I’ve not seen nearly enough of the South Island, but Mt Cook/Aoraki and surrounds were just spectacular. And you don’t have to climb NZ’s highest mountain to become immersed in the scenery, (which is just as well because people die climbing that monster).
There are both short and long day walks starting at or near Aoraki/Mt Cook Village that are well worth it, despite the crowds. Navigating these walks was straightforward so you’ll only need the brief notes you can get from the NZ DOC website. We stayed in the larger town of Twizel, which is a 50 minute drive away.
We’ve mostly used track notes from Day Walks of New Zealand: Central Otago and Queenstown by Peter Dymock. It looks like in early 2018 it’s becoming a little hard to get online, but you might still get it in Queenstown and surrounds. I also found James Milne’s website helpful.
More generally, the Department of Conservation offices have lots of their own paper and online resources for hiking. If you are a multi-day hiker / mountaineer, or are just hankering for a bit of NZ mountain porn, then you can’t go past Danilo Hegg’s blog Southern Alps Photography. I salivate on my computer every time I look at his blog.
The weather in Queenstown and particularly Central Otago can be quite dry, but Mt Aspiring National Park is wetter. And anywhere on the west coast is wet. Very wet.
The South Island has mild summers, and we’ve walked a lot in mid-summer, though it can be a bit too hot for comfort some days when exposed to the sun for long periods. Summer snow will fall on high ground from time to time. The bonus of walking during the summer months is having about 16 hours of daylight to play with.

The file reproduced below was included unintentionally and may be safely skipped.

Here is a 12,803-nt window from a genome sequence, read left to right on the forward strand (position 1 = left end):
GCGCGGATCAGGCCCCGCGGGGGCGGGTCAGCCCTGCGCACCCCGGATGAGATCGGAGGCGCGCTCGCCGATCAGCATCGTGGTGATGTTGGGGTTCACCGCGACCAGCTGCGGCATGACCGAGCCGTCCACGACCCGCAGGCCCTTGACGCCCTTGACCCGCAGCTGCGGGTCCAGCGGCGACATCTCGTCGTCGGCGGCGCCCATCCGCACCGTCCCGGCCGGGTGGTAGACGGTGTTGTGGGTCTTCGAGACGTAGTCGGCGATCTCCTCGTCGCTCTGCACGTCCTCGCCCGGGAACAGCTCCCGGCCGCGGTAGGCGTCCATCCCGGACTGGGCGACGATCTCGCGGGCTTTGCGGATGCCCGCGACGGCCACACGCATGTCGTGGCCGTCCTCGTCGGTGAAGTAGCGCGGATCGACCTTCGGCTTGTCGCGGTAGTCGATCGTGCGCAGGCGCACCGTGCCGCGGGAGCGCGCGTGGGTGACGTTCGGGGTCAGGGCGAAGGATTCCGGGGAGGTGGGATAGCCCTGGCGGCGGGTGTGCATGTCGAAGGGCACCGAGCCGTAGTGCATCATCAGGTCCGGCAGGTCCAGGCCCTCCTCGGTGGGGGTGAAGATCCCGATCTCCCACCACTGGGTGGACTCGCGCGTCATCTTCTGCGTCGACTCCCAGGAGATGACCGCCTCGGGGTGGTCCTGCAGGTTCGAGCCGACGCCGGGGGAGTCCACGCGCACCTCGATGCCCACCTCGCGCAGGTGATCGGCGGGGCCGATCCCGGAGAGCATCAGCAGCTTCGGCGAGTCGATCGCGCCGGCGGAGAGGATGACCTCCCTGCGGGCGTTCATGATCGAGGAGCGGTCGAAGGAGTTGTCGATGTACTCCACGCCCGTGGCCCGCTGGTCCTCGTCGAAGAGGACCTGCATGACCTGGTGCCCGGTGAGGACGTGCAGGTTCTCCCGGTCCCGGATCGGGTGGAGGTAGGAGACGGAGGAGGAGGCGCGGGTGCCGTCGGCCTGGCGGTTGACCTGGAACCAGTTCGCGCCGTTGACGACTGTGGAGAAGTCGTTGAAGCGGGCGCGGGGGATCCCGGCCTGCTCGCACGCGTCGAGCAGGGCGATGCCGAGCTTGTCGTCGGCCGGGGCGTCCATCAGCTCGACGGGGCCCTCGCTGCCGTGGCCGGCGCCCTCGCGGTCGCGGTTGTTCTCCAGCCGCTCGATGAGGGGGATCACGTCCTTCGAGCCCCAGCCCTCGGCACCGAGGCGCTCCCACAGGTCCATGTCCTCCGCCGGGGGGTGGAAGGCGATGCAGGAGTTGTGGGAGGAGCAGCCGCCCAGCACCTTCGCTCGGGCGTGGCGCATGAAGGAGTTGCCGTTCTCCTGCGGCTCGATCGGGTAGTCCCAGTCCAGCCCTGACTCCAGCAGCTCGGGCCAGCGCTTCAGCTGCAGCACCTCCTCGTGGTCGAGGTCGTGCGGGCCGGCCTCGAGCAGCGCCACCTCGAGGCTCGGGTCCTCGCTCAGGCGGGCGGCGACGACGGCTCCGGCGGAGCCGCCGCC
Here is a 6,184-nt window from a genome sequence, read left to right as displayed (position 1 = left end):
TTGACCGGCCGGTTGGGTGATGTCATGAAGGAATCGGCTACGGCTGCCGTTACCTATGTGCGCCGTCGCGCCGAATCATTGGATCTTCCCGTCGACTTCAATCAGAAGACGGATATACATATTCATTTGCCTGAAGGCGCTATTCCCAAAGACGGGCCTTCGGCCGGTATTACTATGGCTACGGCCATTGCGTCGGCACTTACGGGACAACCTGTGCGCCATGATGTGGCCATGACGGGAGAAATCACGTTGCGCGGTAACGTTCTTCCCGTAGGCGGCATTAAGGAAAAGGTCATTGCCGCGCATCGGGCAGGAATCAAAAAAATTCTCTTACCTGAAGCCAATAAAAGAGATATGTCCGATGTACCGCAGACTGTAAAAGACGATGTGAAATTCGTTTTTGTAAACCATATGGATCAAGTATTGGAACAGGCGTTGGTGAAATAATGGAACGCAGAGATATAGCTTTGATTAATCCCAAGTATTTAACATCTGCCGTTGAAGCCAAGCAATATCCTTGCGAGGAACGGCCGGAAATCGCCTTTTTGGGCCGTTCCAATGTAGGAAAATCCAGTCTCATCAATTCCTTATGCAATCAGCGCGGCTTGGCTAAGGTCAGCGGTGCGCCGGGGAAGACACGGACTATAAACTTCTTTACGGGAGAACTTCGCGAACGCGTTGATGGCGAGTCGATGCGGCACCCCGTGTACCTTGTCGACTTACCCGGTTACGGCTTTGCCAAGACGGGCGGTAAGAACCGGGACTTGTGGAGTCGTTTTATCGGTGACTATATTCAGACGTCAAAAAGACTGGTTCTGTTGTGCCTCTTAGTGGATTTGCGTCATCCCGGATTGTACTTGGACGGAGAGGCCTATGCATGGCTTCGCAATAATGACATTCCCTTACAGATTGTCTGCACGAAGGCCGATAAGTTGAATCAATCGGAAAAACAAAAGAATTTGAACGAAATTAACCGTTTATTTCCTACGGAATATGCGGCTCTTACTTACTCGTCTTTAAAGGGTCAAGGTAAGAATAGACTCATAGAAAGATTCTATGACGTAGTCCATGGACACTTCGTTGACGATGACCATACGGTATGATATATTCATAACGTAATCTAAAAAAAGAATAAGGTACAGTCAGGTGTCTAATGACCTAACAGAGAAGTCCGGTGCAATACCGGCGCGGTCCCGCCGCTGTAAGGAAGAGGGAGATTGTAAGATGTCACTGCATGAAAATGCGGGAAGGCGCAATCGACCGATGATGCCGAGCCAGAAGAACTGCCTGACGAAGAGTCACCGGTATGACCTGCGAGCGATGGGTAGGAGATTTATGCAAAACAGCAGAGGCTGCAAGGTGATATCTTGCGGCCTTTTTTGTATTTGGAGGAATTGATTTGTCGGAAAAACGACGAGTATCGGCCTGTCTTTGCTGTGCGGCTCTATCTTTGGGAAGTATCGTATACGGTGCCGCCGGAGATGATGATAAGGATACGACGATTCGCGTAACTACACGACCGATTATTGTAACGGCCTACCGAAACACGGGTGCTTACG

The winters are coldish, but snow seldom settles on Queenstown in winter (it sits at just 300 m elevation). The alpine areas can be very cold and windy at any time of year, and the weather moves fast so be prepared. We’ve walked in early winter and found the conditions quite mild, but the beginning of the ski season had faltered so I think it was unseasonably warm. Nevertheless, there’s walking to be had in winter, and if you’re prepared for walking on snow then I imagine it can be quite spectacular.
And lastly, the sunsets are really nice. This is the view over Lake Wakatipu from the place were we stay.
The New Zealand Walks
You can browse through a list of the walks I’ve posted on so far…
Climbing Ben Lomond (1748m) is a must do for any reasonably fit hiker visiting Queenstown. The route we take to the top starts on the edge of town, and at first passes through beech forest, then pine forest, and once above the treeline it’s tussock grass until the summit, where there are 360 degree views of the Southern Alps, the Remarkables and Lake Wakatipu.
The route to the summit of Mt Rosa (1324m) starts in thorny weeds, but soon moves into tussock grass and before long there are views over the Gibbston Valley wine region, the Horn and Carrick Ranges, and eventually over to the Remarkables Conservation Area. Good for cooler weather because there’s no shade for the whole length of the walk.